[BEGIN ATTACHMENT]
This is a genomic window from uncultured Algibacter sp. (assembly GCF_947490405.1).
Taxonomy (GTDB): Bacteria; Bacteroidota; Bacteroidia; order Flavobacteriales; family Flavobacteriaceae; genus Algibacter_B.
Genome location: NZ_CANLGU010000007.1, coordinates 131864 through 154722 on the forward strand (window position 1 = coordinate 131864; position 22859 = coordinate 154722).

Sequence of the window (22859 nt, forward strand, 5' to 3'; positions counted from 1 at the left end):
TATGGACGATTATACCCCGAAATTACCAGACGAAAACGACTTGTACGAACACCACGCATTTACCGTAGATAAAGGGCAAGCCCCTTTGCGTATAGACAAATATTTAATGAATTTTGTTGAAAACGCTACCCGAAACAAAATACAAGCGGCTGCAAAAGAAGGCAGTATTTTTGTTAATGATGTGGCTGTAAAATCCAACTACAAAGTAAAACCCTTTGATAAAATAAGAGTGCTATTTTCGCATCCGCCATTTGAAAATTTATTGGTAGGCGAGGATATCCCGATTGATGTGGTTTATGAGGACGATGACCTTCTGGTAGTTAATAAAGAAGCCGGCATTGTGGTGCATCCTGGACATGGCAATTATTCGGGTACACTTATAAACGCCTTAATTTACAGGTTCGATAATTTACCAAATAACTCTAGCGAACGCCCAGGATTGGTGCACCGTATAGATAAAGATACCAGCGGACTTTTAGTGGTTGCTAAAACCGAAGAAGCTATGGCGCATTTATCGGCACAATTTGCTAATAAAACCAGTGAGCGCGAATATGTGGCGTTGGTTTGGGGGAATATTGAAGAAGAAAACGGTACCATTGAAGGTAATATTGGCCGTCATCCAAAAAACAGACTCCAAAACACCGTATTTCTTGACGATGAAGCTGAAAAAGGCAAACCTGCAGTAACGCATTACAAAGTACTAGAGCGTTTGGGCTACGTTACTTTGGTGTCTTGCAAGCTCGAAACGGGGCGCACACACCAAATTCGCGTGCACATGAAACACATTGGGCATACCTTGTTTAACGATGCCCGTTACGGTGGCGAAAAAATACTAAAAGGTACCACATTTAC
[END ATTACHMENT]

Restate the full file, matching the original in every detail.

This is a genomic window from uncultured Algibacter sp. (assembly GCF_947490405.1).
Taxonomy (GTDB): Bacteria; Bacteroidota; Bacteroidia; order Flavobacteriales; family Flavobacteriaceae; genus Algibacter_B.
Genome location: NZ_CANLGU010000007.1, coordinates 131864 through 154722 on the forward strand (window position 1 = coordinate 131864; position 22859 = coordinate 154722).

Sequence of the window (22859 nt, forward strand, 5' to 3'; positions counted from 1 at the left end):
TATGGACGATTATACCCCGAAATTACCAGACGAAAACGACTTGTACGAACACCACGCATTTACCGTAGATAAAGGGCAAGCCCCTTTGCGTATAGACAAATATTTAATGAATTTTGTTGAAAACGCTACCCGAAACAAAATACAAGCGGCTGCAAAAGAAGGCAGTATTTTTGTTAATGATGTGGCTGTAAAATCCAACTACAAAGTAAAACCCTTTGATAAAATAAGAGTGCTATTTTCGCATCCGCCATTTGAAAATTTATTGGTAGGCGAGGATATCCCGATTGATGTGGTTTATGAGGACGATGACCTTCTGGTAGTTAATAAAGAAGCCGGCATTGTGGTGCATCCTGGACATGGCAATTATTCGGGTACACTTATAAACGCCTTAATTTACAGGTTCGATAATTTACCAAATAACTCTAGCGAACGCCCAGGATTGGTGCACCGTATAGATAAAGATACCAGCGGACTTTTAGTGGTTGCTAAAACCGAAGAAGCTATGGCGCATTTATCGGCACAATTTGCTAATAAAACCAGTGAGCGCGAATATGTGGCGTTGGTTTGGGGGAATATTGAAGAAGAAAACGGTACCATTGAAGGTAATATTGGCCGTCATCCAAAAAACAGACTCCAAAACACCGTATTTCTTGACGATGAAGCTGAAAAAGGCAAACCTGCAGTAACGCATTACAAAGTACTAGAGCGTTTGGGCTACGTTACTTTGGTGTCTTGCAAGCTCGAAACGGGGCGCACACACCAAATTCGCGTGCACATGAAACACATTGGGCATACCTTGTTTAACGATGCCCGTTACGGTGGCGAAAAAATACTAAAAGGTACCACATTTAC